By Greg Gielczyjk
GRAYLING – Record-setting Grayling quarterback Justin Nicholas is taking his game to the next level with the announcement that he has signed a National Letter of Intent to attend Albion College next fall.
The 227-pound Nicholas, the Northern Michigan Football League’s Legend Division Offensive Most Valuable Player, didn’t start at quarterback for the Vikings until this year, spending the first two years backing up another standout signal caller, Cameron Summers and playing middle linebacker on defense.
“It was a crazy journey,” Nicholas said. “I took a different role, and just wanted to do anything to help the team win. I understood that, being the backup behind Cam Summers, another great quarterback.
“When the coach (Tim Sanchez) gave me the reins, it was go time. I just wanted to do everything I could to get Grayling a winning season and get back to the playoffs. It just kept getting better, and better, and better. After a while, I said to myself ‘I like this.’
“A lot of credit, I give to coach Sanchez. We worked on the short passes, because that’s what I struggled at. As coach would say, I was blessed with a golden arm. I could just throw it up and it would somehow get where it needed to be. But, with the short game my accuracy had to be better, and I needed to work on my footwork.”
It didn’t take him long to put his own stamp at quarterback. Behind his generalship, the Vikings eclipsed the previous record for most points in a game with 66 against Roscommon in a 66-22 win in Week One.
Later in the season, Nicholas threw for eight touchdowns and 623 yards, both new school records, in a win over Benzie Central. Jimmy Osga, now a Grayling assistant coach, held the previous record of seven touchdown passes and yards passing (seven and 507, respectively) in 2008, and only one other player in Michigan High School Athletic Association history as ever thrown for more touchdowns and yards in a single game. His 72 pass attempts rank second all-time behind Osga, who had 74. Nicholas’ 39 pass completions fell just two short of Osga’s all-time mark of 41.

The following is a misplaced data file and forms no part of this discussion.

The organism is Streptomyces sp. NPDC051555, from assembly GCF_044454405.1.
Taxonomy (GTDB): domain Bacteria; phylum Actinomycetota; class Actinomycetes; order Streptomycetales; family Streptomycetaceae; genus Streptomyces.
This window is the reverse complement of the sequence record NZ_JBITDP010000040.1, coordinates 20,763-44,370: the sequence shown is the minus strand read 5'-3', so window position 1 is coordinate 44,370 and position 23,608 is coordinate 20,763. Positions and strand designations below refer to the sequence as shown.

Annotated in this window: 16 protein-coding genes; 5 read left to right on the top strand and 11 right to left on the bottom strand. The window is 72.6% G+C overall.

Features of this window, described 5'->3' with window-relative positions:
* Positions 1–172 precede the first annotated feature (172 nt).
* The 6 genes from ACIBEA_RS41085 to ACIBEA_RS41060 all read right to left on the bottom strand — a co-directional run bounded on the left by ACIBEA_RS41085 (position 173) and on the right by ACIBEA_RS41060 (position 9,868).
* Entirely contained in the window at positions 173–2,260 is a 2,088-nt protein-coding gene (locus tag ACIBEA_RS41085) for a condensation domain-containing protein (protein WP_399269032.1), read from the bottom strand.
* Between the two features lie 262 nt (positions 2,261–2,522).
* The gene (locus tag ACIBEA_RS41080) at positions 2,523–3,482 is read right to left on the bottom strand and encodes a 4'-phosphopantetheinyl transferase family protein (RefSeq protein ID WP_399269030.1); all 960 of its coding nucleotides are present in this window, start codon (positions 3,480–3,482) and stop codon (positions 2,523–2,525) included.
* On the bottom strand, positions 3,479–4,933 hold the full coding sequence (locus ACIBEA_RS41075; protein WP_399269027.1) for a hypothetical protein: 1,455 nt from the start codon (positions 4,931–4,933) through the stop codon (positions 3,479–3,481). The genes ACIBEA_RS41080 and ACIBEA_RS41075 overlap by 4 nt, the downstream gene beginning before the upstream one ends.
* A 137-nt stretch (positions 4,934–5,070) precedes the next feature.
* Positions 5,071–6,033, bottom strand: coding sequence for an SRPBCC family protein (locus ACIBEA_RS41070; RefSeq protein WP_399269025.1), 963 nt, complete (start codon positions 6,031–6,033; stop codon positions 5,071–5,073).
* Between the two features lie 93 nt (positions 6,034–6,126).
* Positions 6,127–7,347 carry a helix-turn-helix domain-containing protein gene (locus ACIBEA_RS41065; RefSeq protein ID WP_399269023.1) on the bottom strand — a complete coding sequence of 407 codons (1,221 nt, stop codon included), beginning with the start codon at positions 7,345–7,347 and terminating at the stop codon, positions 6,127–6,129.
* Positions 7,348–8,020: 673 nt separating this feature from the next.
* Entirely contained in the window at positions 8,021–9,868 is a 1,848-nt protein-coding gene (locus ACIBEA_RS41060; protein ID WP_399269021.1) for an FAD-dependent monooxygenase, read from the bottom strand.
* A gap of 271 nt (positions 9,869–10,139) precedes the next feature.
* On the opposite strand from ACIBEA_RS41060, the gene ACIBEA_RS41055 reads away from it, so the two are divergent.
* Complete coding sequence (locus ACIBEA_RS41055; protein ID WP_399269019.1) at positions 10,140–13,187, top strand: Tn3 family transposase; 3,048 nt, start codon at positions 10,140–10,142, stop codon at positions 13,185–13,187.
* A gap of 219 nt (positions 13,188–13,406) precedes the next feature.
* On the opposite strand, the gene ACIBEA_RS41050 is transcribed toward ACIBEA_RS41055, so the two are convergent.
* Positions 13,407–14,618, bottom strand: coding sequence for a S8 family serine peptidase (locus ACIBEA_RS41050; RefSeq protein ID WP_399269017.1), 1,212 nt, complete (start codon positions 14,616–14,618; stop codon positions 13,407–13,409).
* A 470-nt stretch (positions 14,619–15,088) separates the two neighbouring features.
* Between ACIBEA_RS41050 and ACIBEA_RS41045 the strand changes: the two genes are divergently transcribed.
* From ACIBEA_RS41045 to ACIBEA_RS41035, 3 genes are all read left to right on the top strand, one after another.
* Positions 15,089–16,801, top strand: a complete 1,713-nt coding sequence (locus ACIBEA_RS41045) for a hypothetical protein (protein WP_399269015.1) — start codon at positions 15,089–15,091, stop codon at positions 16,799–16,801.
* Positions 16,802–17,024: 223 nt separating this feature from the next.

His season totals of 3,188 passing yards, 40 touchdowns (28 passing, 12 rushing) broke the previous marks of 35 touchdowns set by Osga in 2008. Summers held the previous record of seven TD passes in 2015.
Nicholas originally planned to walk on at a small Division 2 or Division 3 school as a fullback, but Albion — as well as the rest of the Michigan Intercollegiate Athletic Association — were attracted by the big quarterback’s arm and running ability after leading the Vikings’ complicated no-huddle spread offense.
For his part, Nicholas liked what he saw when he visited the Albion campus. He’s excited about the chance to play quarterback at the next level.
“It is just a great area, somewhere that I can prosper in academics and sports,” Nicholas said. “In high school I ran the same offense they’re running, so I need the reads and what the plays are.
“That gives me confidence going into it. I know that they expect perfection, and they expect to be good. They’ve won several championships and have a very storied program. It’s awesome to go there.”
With his size, Nicholas can lower his shoulder and gaining four or five yards at a crack, and he has decent speed. But, he’s also mastered the power read and the read option. He says he didn’t want to be just a pocket passer, or a running quarterback.
Nicholas plans to student business management and sports management at Albion.
Nicholas is aware of the challenge he faces playing at the next level, especially trying at quarterback.
“I’m going from high school athlete to competing against guys who were all-state athletes in high school,” Nicholas said. “They’re bigger, better, faster and I’m excited for a new challenge.
“Obviously, they gave me a workout program. They want me to lose some weight, just keep my stature, and improve my footwork. They fell in love with me, and I fell in love with them. I couldn’t give them enough thanks for putting their trust me. Hopefully I go in there and give the starting spot a run for its money.
“That’s what I’ve wanted to do since I was a little kid was play college football. You never go somewhere you just want to be the backup. You want to go in there because you want to be the main guy. They’re bringing in some more quarterbacks, and I’m looking forward to showcasing my ability.”